“There are different options from our perspective and we are considering where we can best service clients. This is not going to be a prop-trading (proprietary trading) effort,” said Citi’s Itay Tuchman, who heads up global foreign exchange. In other words, it doesn’t plan to trade for its own account.
Numerous institutions have started to offer cryptocurrency services. Most of the activities fit neatly into three buckets, servicing wealth clients, custody and trading. Examples of providing investment opportunities to clients include Goldman Sachs, Morgan Stanley, BBVA and DBS Bank. Others aim to provide custody services such as BNY Mellon, Standard Chartered, which has partnered with Northern Trust, and ING through Pyctor, which has partnered with multiple top-five conventional custodians, including State Street.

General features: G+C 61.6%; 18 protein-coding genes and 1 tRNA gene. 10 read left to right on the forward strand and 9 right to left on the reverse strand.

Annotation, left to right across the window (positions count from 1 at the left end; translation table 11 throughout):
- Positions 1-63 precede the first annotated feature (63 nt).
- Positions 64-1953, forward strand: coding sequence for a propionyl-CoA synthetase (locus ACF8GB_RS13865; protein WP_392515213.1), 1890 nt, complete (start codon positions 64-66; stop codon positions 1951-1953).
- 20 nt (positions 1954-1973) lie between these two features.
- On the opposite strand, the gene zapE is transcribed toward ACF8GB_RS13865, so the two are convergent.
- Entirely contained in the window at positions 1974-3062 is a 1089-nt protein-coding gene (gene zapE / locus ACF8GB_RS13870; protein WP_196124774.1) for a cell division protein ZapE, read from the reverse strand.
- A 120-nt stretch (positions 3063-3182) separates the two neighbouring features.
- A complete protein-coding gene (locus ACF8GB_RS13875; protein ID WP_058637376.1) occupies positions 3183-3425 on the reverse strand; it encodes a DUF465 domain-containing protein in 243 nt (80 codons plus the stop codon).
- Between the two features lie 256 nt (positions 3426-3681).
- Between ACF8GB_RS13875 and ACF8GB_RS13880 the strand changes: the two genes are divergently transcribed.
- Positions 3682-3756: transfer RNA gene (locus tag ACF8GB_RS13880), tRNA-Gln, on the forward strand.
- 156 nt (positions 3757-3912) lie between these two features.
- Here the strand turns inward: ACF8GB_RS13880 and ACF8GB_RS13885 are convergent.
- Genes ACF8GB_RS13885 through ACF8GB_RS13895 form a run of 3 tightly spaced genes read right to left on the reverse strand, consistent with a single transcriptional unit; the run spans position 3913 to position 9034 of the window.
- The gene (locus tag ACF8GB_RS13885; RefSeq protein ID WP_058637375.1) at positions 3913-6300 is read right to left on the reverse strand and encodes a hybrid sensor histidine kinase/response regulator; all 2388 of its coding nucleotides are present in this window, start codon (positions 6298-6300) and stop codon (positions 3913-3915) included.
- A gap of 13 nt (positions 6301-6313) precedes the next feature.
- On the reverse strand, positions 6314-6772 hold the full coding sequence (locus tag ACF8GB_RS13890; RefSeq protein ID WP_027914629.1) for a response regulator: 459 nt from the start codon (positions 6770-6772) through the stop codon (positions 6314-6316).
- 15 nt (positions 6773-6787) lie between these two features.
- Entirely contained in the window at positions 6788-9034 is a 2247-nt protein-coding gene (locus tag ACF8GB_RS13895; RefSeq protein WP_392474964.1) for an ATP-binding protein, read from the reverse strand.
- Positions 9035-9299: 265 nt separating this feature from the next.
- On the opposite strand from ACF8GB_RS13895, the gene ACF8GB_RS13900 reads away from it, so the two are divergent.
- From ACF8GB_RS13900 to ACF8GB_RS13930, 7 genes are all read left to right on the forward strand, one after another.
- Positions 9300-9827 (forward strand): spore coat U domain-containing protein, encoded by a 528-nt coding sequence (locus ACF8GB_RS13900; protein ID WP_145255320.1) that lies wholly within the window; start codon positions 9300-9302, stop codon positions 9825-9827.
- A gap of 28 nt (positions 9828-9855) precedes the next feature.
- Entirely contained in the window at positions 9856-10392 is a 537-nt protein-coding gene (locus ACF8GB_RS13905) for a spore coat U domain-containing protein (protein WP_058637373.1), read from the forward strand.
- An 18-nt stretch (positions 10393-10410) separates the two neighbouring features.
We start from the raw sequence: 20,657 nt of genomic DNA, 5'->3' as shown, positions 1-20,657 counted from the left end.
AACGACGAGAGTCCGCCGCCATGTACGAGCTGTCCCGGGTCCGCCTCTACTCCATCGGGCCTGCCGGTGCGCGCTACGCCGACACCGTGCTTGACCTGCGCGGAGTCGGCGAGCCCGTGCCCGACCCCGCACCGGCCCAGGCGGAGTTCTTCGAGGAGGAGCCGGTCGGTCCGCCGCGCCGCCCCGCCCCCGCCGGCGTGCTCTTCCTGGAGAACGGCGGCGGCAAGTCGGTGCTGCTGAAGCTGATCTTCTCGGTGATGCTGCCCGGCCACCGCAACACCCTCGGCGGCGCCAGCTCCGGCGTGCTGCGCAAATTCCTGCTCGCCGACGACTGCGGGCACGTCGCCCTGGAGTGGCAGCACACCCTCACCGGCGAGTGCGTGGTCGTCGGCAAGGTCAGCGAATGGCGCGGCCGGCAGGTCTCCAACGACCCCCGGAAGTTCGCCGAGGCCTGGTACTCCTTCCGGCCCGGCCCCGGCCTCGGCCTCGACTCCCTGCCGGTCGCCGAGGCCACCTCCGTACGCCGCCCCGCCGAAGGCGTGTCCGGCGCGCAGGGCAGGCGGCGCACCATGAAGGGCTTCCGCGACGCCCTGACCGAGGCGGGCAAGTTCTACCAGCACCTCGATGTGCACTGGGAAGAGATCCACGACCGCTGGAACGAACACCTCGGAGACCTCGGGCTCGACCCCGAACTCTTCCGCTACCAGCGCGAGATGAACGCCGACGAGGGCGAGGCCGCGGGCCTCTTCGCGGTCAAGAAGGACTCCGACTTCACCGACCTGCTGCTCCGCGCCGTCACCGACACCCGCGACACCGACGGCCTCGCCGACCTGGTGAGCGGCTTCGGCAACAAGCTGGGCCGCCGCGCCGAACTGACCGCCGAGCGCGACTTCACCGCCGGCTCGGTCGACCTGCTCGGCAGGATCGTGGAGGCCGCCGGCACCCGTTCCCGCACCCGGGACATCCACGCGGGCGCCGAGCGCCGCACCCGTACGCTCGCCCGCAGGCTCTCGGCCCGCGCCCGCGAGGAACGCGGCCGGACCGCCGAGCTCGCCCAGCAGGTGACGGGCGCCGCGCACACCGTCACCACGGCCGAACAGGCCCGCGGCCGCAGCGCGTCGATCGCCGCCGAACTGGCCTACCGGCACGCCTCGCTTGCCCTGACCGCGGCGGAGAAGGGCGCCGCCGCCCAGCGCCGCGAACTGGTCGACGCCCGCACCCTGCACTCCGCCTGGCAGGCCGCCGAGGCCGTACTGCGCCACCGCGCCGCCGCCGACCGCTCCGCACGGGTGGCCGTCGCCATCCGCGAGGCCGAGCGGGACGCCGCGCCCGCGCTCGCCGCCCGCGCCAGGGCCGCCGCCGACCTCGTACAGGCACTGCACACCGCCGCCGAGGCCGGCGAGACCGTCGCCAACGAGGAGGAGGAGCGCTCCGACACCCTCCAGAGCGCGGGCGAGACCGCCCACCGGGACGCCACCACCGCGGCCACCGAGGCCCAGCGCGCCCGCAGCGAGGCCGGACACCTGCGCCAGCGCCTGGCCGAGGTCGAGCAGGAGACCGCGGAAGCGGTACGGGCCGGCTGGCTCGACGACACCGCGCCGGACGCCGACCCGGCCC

The third route is trading. Goldman Sachs recently reopened its trading desk, and today Bloomberg reports it’s offering trading of non-deliverable Bitcoin forwards, which settle in cash, with Cumberland TRW as its trading partner. It hedges positions using CME bitcoin futures and hence doesn’t have to deal with physical custody of Bitcoin.
Back to Citi, “I don’t have any FOMO [fear of missing out] because I believe that crypto is here to stay and that we are just at the very beginning of the market,” said Tuchman. “This isn’t a space race. There is room for more than just one flag.”
It’s worth noting that Citi is an investor in Cobalt FX, which provides a foreign exchange post-trade platform used by Citi. The company expanded into digital assets last year.